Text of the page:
Mike Bosworth is probably the smartest guy I ever met in the sales training world. His first book, Solution Selling: Creating Buyers in Difficult Selling Markets, was brilliant, and full of great advice. I highly recommend it.
That being said, I observe that very few companies actually follow the system that Mike lays out in that book. Instead, they simply trick out their "products" as "solutions" and pretend that they're doing something different. (Note to top management: if you want the benefit of new ideas in a book, read more than just the title.)
The reason that "solution selling" is honored more in the breach than the observances lies, at least in part, with the word itself: "solution." First of all, the term sets the wrong tone. A "solution" is supposed to solve a customer problem, right? That idea assumes that the business world is full of PROBLEMS waiting to be solved. Problems, problems, problems. What a negative and depressing worldview!
The successful people that I know -- the real decision-makers -- don't tend to think that way. They tend to think of the business world in terms of possibility, opportunity and achievement. To these folk, the idea that business is a collection of "problems" is foreign, so if you're talking "solutions" you're not talking their language.
That's why, half the time, when people talk about "solution selling" they tack the phrase "or achieve a goal" to the phrase "solve a problem." But that always sounds lame. What has a "solution" got to do with achieving a goal? Nothing. Solutions solve problems. They don't achieve goals.
But even if the word "solution" in English meant "something that solves a problem or achieves a goal" the concept of solution selling would still be stillborn because a "solution" is only a THING. The B2B customer doesn't want a THING. The B2B customer wants RESULTS.
Ninety-nine times out of a hundred, "solution selling" consists of replace the word "product" with the word "solution" in the marketing materials. Sometimes there's also some half-hearted attempt to explain why specific product features relate to some customer problem. Often, what's presented is a tautology like "our networking solution has ultra-fast bandwidth in order to solve the problem of not having enough bandwidth." As generally presented to customers, a "solution" is a THING that has features and functions and benefits. A product wrapped in extra verbiage.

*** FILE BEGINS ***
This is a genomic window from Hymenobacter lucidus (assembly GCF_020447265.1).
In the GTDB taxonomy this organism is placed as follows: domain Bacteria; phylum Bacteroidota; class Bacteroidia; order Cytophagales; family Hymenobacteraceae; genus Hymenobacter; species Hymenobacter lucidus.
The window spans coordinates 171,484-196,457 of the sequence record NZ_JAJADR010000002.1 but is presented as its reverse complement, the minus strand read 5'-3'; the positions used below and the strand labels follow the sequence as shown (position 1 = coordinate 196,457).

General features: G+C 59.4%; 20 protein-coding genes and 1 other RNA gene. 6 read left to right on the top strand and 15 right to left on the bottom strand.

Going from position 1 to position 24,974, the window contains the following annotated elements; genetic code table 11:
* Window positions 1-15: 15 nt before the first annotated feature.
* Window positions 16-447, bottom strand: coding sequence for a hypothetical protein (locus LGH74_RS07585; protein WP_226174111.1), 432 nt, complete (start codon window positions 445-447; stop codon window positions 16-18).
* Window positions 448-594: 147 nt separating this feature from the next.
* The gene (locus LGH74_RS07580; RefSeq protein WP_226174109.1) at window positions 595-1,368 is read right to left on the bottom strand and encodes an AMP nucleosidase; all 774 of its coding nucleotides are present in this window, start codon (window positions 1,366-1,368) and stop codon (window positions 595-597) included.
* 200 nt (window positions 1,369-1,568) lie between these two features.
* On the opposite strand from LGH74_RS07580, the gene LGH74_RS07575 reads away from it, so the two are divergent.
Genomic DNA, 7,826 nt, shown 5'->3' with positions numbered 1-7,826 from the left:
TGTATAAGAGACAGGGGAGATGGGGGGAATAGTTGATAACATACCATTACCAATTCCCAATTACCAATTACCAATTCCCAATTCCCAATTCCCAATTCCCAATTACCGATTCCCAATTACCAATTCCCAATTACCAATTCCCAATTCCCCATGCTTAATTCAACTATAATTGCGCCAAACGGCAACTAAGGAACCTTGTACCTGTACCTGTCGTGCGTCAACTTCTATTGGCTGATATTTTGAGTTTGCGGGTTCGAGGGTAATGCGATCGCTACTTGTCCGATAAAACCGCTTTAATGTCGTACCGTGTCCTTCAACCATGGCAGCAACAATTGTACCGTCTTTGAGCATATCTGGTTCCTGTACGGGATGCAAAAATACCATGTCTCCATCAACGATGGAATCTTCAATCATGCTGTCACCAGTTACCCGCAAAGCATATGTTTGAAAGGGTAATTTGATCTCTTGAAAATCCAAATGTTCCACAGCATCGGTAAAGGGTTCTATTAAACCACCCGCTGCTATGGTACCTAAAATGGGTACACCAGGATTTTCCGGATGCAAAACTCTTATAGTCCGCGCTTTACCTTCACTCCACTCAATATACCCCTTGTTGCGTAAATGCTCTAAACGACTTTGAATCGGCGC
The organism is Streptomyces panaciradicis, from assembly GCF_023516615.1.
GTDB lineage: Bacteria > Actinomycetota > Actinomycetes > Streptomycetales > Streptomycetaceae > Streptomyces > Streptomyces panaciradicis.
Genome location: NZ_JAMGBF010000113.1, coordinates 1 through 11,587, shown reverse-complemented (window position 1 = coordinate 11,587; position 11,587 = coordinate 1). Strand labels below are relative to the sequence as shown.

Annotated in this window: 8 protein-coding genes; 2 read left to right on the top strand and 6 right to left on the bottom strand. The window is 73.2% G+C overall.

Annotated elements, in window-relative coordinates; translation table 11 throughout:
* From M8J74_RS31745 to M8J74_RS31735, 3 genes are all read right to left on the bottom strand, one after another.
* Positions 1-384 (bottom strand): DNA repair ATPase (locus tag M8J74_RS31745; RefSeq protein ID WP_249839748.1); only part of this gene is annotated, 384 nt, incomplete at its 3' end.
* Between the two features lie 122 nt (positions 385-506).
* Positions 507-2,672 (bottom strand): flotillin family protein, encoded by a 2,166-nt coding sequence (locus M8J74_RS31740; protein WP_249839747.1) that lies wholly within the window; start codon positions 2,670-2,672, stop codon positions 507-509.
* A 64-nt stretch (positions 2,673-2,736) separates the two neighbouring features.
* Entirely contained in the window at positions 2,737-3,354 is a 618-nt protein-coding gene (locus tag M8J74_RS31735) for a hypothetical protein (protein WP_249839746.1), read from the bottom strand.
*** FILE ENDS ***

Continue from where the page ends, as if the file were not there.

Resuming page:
Last week, I wrote about Manager-to-Manager (M2M) selling -- the kind of selling you need to do if you're going to call high and make the big ticket sales. If you want to sell M2M, the first thing you need to scrap is the silly notion that you're selling a "solution." At that level, solutions are just background noise in the sales process. Details.
If you focus too much on your "solutions," you'll either lose the sale or fight an uphill battle. This isn't to say that there aren't plenty of lower-level functionaries who think of business almost solely in terms of problems. But they're not the decision-makers. From the perspective of a real decision-maker, all products (even when relabeled as "solutions") are basically the same.
You may think that customers should care that your "solution" has superior features. They don't. Customers -- decision-makers, that is -- don't have the time, energy or inclination to learn enough about your product category to understand why those features make your solution better.
Decision-makers want results and they want YOU to take responsibility for those results. In today's crazed business world, the only reason that a real decision maker will talk to you about those results is that they want to outsource a function that your firm is hopefully capable of performing. In fact, if your customer contact DOES appear to care about product feature/functions, and wants to get into a long discussion of "problems" and "solutions," you're not talking to a decision-maker; you're talking to a speed-bump.
That's why I say that solution selling is dead. More on this tomorrow.